The Mighty Five: August.
A cross-sector curation of the month’s best social impact listens & reads
We read and listen to a lot around here. Articles, journals, case studies, podcasts – anything that provides nuggets of insight to fuel our mission and work. And we distill them down to our very top five in a regular monthly roundup. We hope you gain as much from reading it as we do from curating it.
The adjacent possible & Africa.
TED.com | 16min
We’re enamored with the concept of the adjacent possible, that ever-expanding set of opportunities at the boundaries of our reach. This space is the crucible of innovation where we explore new ideas and concepts versus exploit known terrain. Just thinking about its convergence with the explosive growth of global connectivity and the latent potential of Africa’s youth population fires us up. With proper investments and infrastructure, developing nations can (and will) be an increasingly ripe source of innovation to power the world economy.
Millionaires don’t binge on Netflix.
Entrepreneur.com | 6min
It turns out, innovative thinking isn’t born during your fourth straight hour watching reruns of The Office. Beyond being obvious, this assertion is supported by a finding that the world’s most successful people abide by the 5-Hour Rule and its three buckets: reading, reflecting, and experimenting. In a culture that prioritizes efficiency and glorifies the bullet-journal mindset, the idea of devoting an hour a day to activities that don’t necessarily activate a dopamine hit feels uncomfortable. Probably all the more reason to force the habit.
Yes, marketing saves lives.
BMJ Global Health | 21min
The research proves it. A cluster randomized trial in Burkina Faso demonstrated that a radio campaign increased health-seeking behaviors, resulting in a 7.1% reduction in under-five mortality per year. We say “wonderful!”, and then “of course it does.” Which begs the question: why are marketing and communications still consistently deprioritized by boards, funders, and donors – relegated to the badlands of operational overhead?
Purpose drives alignment drives profit.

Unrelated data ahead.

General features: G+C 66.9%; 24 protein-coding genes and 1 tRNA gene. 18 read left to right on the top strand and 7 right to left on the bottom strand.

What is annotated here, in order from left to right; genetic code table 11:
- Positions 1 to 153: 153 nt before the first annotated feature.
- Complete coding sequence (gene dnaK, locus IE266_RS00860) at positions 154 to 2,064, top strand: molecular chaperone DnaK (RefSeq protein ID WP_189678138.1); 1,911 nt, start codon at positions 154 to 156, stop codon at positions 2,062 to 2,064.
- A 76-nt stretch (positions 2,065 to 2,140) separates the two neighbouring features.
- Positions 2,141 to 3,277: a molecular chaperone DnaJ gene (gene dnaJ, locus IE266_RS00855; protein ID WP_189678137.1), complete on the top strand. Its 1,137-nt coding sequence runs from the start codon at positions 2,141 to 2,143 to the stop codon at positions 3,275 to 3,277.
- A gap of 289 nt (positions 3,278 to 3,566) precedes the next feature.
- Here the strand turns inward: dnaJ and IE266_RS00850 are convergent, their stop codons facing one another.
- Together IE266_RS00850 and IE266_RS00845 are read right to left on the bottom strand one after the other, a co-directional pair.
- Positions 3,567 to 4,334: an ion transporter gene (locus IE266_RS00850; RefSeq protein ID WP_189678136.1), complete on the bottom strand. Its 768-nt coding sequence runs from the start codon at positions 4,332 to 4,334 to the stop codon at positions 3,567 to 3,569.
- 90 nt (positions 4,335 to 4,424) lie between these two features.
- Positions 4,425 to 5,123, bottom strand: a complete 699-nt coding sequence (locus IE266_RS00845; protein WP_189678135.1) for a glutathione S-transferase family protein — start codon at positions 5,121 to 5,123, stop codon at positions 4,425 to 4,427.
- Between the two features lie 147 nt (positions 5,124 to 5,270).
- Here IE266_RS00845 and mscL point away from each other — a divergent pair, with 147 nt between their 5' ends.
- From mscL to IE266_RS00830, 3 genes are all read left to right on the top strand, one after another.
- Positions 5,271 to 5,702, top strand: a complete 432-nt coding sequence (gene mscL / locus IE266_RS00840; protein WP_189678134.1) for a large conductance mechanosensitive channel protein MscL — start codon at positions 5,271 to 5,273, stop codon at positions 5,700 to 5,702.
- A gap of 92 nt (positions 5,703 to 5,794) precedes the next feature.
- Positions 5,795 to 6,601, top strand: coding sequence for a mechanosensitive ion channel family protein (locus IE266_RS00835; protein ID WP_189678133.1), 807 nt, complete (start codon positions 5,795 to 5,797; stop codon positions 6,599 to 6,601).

Harvard Business Review | 5min
We’ve talked about how purpose-driven companies can realize a competitive marketplace advantage. We’ve also preached that it’s a powerful tool to attract and retain top talent. But we loved reading the first-hand accounts of how the private sector can use purpose to drive internal alignment and improve organizational performance. Which is – if you believe Patrick Lencioni – the biggest competitive advantage any organization can achieve.
Real-world solutions inspired by artificial intelligence.
Data Skeptic | 20min
Social issues are incredibly complicated. There’s a reason we’re still fighting for basic human needs despite massive advancements made as a human race. To solve these issues, it’s likely we’ll need to exceed the innovation achieved up to now. We’re fascinated by a recent Data Skeptic podcast explaining the basics of evolutionary algorithms. The concept is this: to achieve advances in computational “thinking”, scientists reward those agents that display divergence. They don’t attack a problem by iterating on a standard approach, but instead go way, way, way outside the box. The result? The learning universe greatly expands and innovation skyrockets, prompting us to ask: How do we create or contribute to learning systems that reward divergence? Can changing the fabric of how we tackle social issues yield solutions that stick?
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